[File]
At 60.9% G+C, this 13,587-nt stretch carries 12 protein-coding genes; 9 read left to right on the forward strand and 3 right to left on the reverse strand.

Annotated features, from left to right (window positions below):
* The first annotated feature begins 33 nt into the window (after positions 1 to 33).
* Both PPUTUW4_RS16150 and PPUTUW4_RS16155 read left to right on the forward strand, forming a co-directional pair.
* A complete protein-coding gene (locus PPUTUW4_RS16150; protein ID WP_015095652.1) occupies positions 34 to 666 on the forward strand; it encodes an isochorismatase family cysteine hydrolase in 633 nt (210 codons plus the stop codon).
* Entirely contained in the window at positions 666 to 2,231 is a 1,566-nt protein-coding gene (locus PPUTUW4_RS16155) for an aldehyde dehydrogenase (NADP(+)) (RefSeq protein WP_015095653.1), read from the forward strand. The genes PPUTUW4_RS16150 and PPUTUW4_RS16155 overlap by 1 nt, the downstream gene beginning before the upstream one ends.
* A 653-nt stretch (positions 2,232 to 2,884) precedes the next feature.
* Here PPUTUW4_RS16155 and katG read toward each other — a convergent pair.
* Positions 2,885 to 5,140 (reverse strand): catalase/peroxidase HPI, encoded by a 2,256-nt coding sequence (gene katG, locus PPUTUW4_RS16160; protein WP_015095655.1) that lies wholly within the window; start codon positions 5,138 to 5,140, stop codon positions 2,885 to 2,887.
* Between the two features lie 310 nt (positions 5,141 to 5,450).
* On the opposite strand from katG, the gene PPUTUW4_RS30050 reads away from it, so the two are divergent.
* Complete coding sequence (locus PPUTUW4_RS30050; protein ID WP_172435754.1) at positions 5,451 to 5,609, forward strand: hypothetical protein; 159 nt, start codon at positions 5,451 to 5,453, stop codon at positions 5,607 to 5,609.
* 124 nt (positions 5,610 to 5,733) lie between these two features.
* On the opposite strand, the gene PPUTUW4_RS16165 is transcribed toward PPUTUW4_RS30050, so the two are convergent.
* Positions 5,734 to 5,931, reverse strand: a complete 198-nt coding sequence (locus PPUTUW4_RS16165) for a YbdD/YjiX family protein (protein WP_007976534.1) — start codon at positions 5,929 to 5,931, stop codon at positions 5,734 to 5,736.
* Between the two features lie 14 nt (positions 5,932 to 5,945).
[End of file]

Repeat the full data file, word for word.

At 60.9% G+C, this 13,587-nt stretch carries 12 protein-coding genes; 9 read left to right on the forward strand and 3 right to left on the reverse strand.

Annotated features, from left to right (window positions below):
* The first annotated feature begins 33 nt into the window (after positions 1 to 33).
* Both PPUTUW4_RS16150 and PPUTUW4_RS16155 read left to right on the forward strand, forming a co-directional pair.
* A complete protein-coding gene (locus PPUTUW4_RS16150; protein ID WP_015095652.1) occupies positions 34 to 666 on the forward strand; it encodes an isochorismatase family cysteine hydrolase in 633 nt (210 codons plus the stop codon).
* Entirely contained in the window at positions 666 to 2,231 is a 1,566-nt protein-coding gene (locus PPUTUW4_RS16155) for an aldehyde dehydrogenase (NADP(+)) (RefSeq protein WP_015095653.1), read from the forward strand. The genes PPUTUW4_RS16150 and PPUTUW4_RS16155 overlap by 1 nt, the downstream gene beginning before the upstream one ends.
* A 653-nt stretch (positions 2,232 to 2,884) precedes the next feature.
* Here PPUTUW4_RS16155 and katG read toward each other — a convergent pair.
* Positions 2,885 to 5,140 (reverse strand): catalase/peroxidase HPI, encoded by a 2,256-nt coding sequence (gene katG, locus PPUTUW4_RS16160; protein WP_015095655.1) that lies wholly within the window; start codon positions 5,138 to 5,140, stop codon positions 2,885 to 2,887.
* Between the two features lie 310 nt (positions 5,141 to 5,450).
* On the opposite strand from katG, the gene PPUTUW4_RS30050 reads away from it, so the two are divergent.
* Complete coding sequence (locus PPUTUW4_RS30050; protein ID WP_172435754.1) at positions 5,451 to 5,609, forward strand: hypothetical protein; 159 nt, start codon at positions 5,451 to 5,453, stop codon at positions 5,607 to 5,609.
* 124 nt (positions 5,610 to 5,733) lie between these two features.
* On the opposite strand, the gene PPUTUW4_RS16165 is transcribed toward PPUTUW4_RS30050, so the two are convergent.
* Positions 5,734 to 5,931, reverse strand: a complete 198-nt coding sequence (locus PPUTUW4_RS16165) for a YbdD/YjiX family protein (protein WP_007976534.1) — start codon at positions 5,929 to 5,931, stop codon at positions 5,734 to 5,736.
* Between the two features lie 14 nt (positions 5,932 to 5,945).